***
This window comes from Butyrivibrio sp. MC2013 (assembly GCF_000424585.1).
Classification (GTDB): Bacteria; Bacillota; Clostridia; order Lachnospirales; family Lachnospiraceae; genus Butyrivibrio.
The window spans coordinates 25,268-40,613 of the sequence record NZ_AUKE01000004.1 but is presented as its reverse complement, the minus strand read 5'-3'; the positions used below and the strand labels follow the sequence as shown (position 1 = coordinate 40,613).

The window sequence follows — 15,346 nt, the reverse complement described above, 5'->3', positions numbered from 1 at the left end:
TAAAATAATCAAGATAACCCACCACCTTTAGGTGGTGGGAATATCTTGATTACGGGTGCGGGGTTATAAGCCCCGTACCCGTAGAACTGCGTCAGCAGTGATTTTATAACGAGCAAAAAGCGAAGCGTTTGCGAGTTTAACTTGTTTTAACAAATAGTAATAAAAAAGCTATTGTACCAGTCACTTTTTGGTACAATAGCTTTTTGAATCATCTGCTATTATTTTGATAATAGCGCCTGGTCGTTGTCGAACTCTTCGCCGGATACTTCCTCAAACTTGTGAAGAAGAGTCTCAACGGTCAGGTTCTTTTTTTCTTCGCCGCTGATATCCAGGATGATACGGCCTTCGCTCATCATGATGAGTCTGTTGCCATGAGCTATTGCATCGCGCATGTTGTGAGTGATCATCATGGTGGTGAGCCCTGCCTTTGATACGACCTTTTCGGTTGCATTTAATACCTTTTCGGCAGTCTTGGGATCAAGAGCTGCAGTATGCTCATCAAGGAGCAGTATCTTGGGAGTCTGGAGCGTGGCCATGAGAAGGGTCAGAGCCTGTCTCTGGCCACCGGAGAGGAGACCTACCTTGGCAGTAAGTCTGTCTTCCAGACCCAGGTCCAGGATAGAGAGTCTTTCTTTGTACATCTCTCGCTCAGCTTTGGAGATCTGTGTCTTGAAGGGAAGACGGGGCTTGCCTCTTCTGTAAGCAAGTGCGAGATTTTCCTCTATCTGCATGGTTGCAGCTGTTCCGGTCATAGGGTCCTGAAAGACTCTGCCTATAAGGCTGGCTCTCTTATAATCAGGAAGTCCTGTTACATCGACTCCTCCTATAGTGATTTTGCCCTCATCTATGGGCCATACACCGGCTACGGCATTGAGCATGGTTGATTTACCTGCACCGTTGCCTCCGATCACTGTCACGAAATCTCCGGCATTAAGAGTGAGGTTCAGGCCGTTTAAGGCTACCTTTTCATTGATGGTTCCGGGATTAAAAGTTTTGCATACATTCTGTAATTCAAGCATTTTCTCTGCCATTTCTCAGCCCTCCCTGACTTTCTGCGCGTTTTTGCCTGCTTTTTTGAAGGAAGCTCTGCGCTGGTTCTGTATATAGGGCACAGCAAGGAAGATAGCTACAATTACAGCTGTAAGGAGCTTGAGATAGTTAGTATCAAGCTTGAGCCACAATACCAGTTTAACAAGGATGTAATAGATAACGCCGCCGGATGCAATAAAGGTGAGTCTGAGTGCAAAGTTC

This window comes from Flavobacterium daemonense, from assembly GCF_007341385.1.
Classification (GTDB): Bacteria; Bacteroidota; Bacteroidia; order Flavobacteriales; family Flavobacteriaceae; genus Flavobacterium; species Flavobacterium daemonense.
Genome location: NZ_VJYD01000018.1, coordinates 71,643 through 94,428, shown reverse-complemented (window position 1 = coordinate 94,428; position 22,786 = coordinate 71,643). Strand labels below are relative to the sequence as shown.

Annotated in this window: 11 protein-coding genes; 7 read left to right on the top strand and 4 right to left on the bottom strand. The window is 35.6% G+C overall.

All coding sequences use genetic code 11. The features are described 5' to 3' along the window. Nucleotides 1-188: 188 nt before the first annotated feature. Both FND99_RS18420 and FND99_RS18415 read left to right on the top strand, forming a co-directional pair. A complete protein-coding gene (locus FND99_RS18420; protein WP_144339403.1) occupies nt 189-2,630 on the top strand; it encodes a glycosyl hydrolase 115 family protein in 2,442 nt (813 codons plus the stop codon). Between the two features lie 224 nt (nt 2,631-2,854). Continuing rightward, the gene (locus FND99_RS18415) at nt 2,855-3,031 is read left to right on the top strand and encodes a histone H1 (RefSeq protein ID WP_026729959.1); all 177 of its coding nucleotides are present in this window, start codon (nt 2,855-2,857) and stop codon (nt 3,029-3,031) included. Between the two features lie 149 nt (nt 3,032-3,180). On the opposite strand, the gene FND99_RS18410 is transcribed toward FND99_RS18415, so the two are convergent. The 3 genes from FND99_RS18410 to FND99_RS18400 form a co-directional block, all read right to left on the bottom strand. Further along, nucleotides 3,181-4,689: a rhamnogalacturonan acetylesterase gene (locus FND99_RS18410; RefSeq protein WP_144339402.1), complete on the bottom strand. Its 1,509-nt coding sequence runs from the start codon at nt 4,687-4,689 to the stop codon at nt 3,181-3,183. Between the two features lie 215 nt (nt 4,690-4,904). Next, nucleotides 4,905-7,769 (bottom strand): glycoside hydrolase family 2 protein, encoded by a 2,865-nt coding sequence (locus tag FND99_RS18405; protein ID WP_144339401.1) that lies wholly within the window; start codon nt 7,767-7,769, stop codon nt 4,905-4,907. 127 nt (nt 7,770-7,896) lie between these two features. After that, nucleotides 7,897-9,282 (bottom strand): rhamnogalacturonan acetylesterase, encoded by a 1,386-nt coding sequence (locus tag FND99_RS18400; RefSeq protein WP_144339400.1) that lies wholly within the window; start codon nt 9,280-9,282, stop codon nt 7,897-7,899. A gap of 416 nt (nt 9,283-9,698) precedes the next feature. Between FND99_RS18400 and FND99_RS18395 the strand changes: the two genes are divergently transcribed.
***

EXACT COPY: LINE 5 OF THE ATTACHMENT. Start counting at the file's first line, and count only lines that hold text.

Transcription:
TAAAATAATCAAGATAACCCACCACCTTTAGGTGGTGGGAATATCTTGATTACGGGTGCGGGGTTATAAGCCCCGTACCCGTAGAACTGCGTCAGCAGTGATTTTATAACGAGCAAAAAGCGAAGCGTTTGCGAGTTTAACTTGTTTTAACAAATAGTAATAAAAAAGCTATTGTACCAGTCACTTTTTGGTACAATAGCTTTTTGAATCATCTGCTATTATTTTGATAATAGCGCCTGGTCGTTGTCGAACTCTTCGCCGGATACTTCCTCAAACTTGTGAAGAAGAGTCTCAACGGTCAGGTTCTTTTTTTCTTCGCCGCTGATATCCAGGATGATACGGCCTTCGCTCATCATGATGAGTCTGTTGCCATGAGCTATTGCATCGCGCATGTTGTGAGTGATCATCATGGTGGTGAGCCCTGCCTTTGATACGACCTTTTCGGTTGCATTTAATACCTTTTCGGCAGTCTTGGGATCAAGAGCTGCAGTATGCTCATCAAGGAGCAGTATCTTGGGAGTCTGGAGCGTGGCCATGAGAAGGGTCAGAGCCTGTCTCTGGCCACCGGAGAGGAGACCTACCTTGGCAGTAAGTCTGTCTTCCAGACCCAGGTCCAGGATAGAGAGTCTTTCTTTGTACATCTCTCGCTCAGCTTTGGAGATCTGTGTCTTGAAGGGAAGACGGGGCTTGCCTCTTCTGTAAGCAAGTGCGAGATTTTCCTCTATCTGCATGGTTGCAGCTGTTCCGGTCATAGGGTCCTGAAAGACTCTGCCTATAAGGCTGGCTCTCTTATAATCAGGAAGTCCTGTTACATCGACTCCTCCTATAGTGATTTTGCCCTCATCTATGGGCCATACACCGGCTACGGCATTGAGCATGGTTGATTTACCTGCACCGTTGCCTCCGATCACTGTCACGAAATCTCCGGCATTAAGAGTGAGGTTCAGGCCGTTTAAGGCTACCTTTTCATTGATGGTTCCGGGATTAAAAGTTTTGCATACATTCTGTAATTCAAGCATTTTCTCTGCCATTTCTCAGCCCTCCCTGACTTTCTGCGCGTTTTTGCCTGCTTTTTTGAAGGAAGCTCTGCGCTGGTTCTGTATATAGGGCACAGCAAGGAAGATAGCTACAATTACAGCTGTAAGGAGCTTGAGATAGTTAGTATCAAGCTTGAGCCACAATACCAGTTTAACAAGGATGTAATAGATAACGCCGCCGGATGCAATAAAGGTGAGTCTGAGTGCAAAGTTC